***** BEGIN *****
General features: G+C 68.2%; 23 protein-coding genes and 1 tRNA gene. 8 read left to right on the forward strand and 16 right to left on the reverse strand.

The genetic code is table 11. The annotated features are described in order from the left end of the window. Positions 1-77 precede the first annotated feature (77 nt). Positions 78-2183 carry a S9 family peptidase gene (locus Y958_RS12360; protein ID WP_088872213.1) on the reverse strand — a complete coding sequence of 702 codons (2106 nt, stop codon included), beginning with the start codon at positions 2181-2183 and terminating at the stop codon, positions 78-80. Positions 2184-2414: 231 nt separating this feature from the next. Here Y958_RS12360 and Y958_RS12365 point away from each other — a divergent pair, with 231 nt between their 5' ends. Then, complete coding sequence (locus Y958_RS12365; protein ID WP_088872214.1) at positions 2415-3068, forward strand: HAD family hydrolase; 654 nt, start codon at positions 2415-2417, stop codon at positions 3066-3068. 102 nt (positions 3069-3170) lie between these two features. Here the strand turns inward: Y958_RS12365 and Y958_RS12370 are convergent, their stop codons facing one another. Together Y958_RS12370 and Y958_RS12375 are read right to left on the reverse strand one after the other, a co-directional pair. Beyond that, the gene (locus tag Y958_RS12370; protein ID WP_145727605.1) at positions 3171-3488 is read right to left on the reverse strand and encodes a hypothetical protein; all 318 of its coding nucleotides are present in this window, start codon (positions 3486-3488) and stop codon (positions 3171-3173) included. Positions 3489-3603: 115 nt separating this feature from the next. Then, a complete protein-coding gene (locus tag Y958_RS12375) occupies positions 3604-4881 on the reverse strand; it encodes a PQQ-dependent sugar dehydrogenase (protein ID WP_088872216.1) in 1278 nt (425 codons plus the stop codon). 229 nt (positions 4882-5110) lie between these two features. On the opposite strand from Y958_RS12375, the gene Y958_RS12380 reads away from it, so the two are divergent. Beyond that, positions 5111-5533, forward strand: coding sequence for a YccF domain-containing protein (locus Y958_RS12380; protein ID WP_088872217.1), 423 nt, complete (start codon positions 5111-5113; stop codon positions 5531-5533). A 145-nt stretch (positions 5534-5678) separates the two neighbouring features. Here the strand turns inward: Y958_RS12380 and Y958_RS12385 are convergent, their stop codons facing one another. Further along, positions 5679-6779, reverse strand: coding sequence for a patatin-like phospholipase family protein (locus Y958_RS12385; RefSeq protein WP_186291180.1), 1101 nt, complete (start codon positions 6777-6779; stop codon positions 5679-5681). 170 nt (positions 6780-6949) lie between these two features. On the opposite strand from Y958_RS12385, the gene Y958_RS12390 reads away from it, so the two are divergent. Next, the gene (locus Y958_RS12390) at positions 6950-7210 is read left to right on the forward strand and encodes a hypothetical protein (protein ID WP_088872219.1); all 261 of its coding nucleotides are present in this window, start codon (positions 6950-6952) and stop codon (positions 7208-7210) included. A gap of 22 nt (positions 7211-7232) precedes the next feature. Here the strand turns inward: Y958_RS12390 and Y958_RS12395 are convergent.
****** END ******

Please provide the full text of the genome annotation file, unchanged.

General features: G+C 68.2%; 23 protein-coding genes and 1 tRNA gene. 8 read left to right on the forward strand and 16 right to left on the reverse strand.

The genetic code is table 11. The annotated features are described in order from the left end of the window. Positions 1-77 precede the first annotated feature (77 nt). Positions 78-2183 carry a S9 family peptidase gene (locus Y958_RS12360; protein ID WP_088872213.1) on the reverse strand — a complete coding sequence of 702 codons (2106 nt, stop codon included), beginning with the start codon at positions 2181-2183 and terminating at the stop codon, positions 78-80. Positions 2184-2414: 231 nt separating this feature from the next. Here Y958_RS12360 and Y958_RS12365 point away from each other — a divergent pair, with 231 nt between their 5' ends. Then, complete coding sequence (locus Y958_RS12365; protein ID WP_088872214.1) at positions 2415-3068, forward strand: HAD family hydrolase; 654 nt, start codon at positions 2415-2417, stop codon at positions 3066-3068. 102 nt (positions 3069-3170) lie between these two features. Here the strand turns inward: Y958_RS12365 and Y958_RS12370 are convergent, their stop codons facing one another. Together Y958_RS12370 and Y958_RS12375 are read right to left on the reverse strand one after the other, a co-directional pair. Beyond that, the gene (locus tag Y958_RS12370; protein ID WP_145727605.1) at positions 3171-3488 is read right to left on the reverse strand and encodes a hypothetical protein; all 318 of its coding nucleotides are present in this window, start codon (positions 3486-3488) and stop codon (positions 3171-3173) included. Positions 3489-3603: 115 nt separating this feature from the next. Then, a complete protein-coding gene (locus tag Y958_RS12375) occupies positions 3604-4881 on the reverse strand; it encodes a PQQ-dependent sugar dehydrogenase (protein ID WP_088872216.1) in 1278 nt (425 codons plus the stop codon). 229 nt (positions 4882-5110) lie between these two features. On the opposite strand from Y958_RS12375, the gene Y958_RS12380 reads away from it, so the two are divergent. Beyond that, positions 5111-5533, forward strand: coding sequence for a YccF domain-containing protein (locus Y958_RS12380; protein ID WP_088872217.1), 423 nt, complete (start codon positions 5111-5113; stop codon positions 5531-5533). A 145-nt stretch (positions 5534-5678) separates the two neighbouring features. Here the strand turns inward: Y958_RS12380 and Y958_RS12385 are convergent, their stop codons facing one another. Further along, positions 5679-6779, reverse strand: coding sequence for a patatin-like phospholipase family protein (locus Y958_RS12385; RefSeq protein WP_186291180.1), 1101 nt, complete (start codon positions 6777-6779; stop codon positions 5679-5681). 170 nt (positions 6780-6949) lie between these two features. On the opposite strand from Y958_RS12385, the gene Y958_RS12390 reads away from it, so the two are divergent. Next, the gene (locus Y958_RS12390) at positions 6950-7210 is read left to right on the forward strand and encodes a hypothetical protein (protein ID WP_088872219.1); all 261 of its coding nucleotides are present in this window, start codon (positions 6950-6952) and stop codon (positions 7208-7210) included. A gap of 22 nt (positions 7211-7232) precedes the next feature. Here the strand turns inward: Y958_RS12390 and Y958_RS12395 are convergent.